Land clearing: Govt pulls out all the stops … But Tweya says land is not for free

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23

Windhoek

The government says the swift procurement of goods and services required for the massive urban land servicing project is vital if the scheme is to be implemented in a cost-effective and expeditious manner.

Information and Communication Technology Minister Tjekero Tweya said this yesterday when updating members of the media on the progress of the land project that kicked off last Friday.

“Government will mobilise to ensure the project is a success because we will not just rely on donors. We will also make use of our parastatals should they avail themselves,” he said.

Critics have on many occasions slammed public procurement, with many feeling it is too bureaucratic and lacks transparency, and that successful tenderers wait too long to be paid.

However, Tweya said it will not be business as usual when it comes to procuring goods and services required for the project. He added that procuring goods through normal tender procedures would be the last resort.

To reduce costs, Tweya said, construction material would have to be procured directly from manufacturers.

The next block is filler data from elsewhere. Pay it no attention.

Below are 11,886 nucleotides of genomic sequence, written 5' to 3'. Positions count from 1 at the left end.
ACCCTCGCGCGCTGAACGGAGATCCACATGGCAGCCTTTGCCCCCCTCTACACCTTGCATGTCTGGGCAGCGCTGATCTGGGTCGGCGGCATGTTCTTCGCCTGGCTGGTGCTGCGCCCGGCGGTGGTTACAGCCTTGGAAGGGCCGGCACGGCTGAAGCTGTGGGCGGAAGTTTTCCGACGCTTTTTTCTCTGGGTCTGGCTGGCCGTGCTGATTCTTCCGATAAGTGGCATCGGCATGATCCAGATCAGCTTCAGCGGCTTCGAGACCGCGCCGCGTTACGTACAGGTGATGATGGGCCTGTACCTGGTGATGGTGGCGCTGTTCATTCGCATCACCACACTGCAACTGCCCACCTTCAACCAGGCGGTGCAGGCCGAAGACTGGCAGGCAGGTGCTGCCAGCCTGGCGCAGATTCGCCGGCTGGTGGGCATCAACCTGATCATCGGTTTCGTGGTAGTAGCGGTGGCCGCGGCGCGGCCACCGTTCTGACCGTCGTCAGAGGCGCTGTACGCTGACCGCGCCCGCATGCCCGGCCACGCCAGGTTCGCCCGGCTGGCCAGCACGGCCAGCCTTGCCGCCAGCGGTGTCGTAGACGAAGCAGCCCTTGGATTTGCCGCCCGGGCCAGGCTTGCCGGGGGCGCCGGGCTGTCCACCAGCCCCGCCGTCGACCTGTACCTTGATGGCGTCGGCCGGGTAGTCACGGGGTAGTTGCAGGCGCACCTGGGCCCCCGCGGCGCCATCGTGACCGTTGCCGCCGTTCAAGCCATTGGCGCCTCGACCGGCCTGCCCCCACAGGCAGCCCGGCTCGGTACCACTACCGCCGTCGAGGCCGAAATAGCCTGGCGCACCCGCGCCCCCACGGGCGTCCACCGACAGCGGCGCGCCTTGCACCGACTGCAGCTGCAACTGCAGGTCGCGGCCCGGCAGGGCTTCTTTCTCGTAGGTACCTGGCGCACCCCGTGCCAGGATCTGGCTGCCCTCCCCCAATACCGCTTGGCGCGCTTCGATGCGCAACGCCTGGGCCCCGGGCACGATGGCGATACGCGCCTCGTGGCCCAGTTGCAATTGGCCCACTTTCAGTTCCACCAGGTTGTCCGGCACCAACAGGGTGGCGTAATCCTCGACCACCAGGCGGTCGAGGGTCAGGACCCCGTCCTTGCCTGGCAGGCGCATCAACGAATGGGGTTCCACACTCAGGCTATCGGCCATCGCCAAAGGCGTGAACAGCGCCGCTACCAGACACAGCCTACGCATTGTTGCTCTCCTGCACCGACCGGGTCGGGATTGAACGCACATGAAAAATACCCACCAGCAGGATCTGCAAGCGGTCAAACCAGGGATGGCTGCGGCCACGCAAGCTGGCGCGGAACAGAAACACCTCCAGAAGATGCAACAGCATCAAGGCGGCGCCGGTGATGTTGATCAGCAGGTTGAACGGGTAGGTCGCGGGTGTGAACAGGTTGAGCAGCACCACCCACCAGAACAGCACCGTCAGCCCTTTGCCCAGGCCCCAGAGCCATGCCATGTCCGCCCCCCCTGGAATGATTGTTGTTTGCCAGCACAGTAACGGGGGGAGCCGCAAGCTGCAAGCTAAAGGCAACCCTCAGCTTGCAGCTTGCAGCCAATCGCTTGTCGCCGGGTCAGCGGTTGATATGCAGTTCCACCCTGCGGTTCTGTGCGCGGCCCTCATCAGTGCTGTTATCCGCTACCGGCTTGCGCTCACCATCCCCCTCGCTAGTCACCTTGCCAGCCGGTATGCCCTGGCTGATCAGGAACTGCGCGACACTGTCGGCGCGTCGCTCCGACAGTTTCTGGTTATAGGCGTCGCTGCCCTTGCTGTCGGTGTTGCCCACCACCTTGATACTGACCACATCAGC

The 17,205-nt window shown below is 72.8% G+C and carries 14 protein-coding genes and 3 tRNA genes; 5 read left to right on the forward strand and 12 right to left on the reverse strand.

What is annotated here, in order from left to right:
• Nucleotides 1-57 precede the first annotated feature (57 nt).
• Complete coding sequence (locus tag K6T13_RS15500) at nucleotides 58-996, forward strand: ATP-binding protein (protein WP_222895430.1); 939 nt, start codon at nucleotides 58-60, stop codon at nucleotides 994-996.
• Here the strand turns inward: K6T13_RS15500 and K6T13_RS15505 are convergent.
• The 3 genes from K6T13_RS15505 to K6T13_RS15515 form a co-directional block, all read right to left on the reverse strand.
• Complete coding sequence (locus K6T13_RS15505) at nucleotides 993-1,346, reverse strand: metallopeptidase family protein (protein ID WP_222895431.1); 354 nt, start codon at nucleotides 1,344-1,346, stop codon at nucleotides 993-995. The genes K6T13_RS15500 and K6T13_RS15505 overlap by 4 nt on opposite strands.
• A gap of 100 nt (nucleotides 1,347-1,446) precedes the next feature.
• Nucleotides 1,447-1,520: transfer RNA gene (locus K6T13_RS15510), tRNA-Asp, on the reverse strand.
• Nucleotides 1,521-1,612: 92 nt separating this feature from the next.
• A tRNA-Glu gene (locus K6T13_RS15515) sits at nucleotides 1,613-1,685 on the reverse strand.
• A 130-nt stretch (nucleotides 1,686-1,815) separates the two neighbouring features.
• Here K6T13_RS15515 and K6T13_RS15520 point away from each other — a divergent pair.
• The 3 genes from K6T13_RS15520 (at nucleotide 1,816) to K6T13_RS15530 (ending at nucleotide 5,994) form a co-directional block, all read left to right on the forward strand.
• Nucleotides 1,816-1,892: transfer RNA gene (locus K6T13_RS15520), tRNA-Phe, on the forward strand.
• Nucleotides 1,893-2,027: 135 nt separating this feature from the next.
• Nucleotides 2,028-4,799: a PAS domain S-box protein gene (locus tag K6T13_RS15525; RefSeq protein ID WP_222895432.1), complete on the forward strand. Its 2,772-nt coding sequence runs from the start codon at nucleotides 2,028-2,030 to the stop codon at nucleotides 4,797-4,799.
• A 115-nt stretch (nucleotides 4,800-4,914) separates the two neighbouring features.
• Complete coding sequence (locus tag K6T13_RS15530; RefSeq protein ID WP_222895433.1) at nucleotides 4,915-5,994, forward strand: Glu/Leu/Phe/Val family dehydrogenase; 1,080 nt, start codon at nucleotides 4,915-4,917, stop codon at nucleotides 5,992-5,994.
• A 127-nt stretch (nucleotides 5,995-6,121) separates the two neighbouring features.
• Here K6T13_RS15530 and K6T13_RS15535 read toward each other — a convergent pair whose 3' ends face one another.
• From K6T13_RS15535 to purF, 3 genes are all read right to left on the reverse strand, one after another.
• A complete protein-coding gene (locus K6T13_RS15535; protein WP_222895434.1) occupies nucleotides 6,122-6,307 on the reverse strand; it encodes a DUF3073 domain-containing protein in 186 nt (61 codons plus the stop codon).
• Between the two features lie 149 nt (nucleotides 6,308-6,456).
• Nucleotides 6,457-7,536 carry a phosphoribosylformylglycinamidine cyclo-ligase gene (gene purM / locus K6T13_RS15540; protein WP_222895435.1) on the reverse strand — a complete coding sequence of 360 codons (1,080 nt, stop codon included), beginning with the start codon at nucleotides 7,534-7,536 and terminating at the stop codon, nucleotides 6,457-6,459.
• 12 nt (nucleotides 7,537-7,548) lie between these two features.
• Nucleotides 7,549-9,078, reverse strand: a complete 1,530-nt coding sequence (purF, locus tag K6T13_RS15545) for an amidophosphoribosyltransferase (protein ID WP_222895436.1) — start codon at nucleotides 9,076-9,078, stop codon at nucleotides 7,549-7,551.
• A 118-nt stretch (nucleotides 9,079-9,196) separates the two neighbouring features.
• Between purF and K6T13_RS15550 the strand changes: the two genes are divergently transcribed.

“Government needs to mobilise financial and budgetary resources to cover costs that are unavoidable, such as for services that cannot be provided by government or through volunteerism, as well as for the procurement of materials such as water and sewerage pipes,” he said.

Tweya also stressed that perceptions that land will be given away for free should be discarded.

“There will be no free land. Volunteering to assist the programme does not mean people will get free land,” he explained.

Tweya said the committee established to oversee the project still needs to do costing , but indicated he was hopeful that volunteerism would go a long way to help reduce costs.

Asked about the implementation timeframe, Tweya said a timeframe has not been set but government wants the project to be carried out in the shortest possible time.

Government aims to service 200 000 plots across the country to address the land problem.

According to the update report, the Urban and Rural Development Minister Sophia Shaningwa, together with several other ministers, the attorney general and permanent secretaries met City of Windhoek officials on Monday to discuss issues related to the project.

The technical committee, which comprises permanent secretaries, chief executive officers from local authorities and leaders of the Affirmative Repositioning movement, is expected to submit a detailed implementation plan to Shaningwa by the end of next week.

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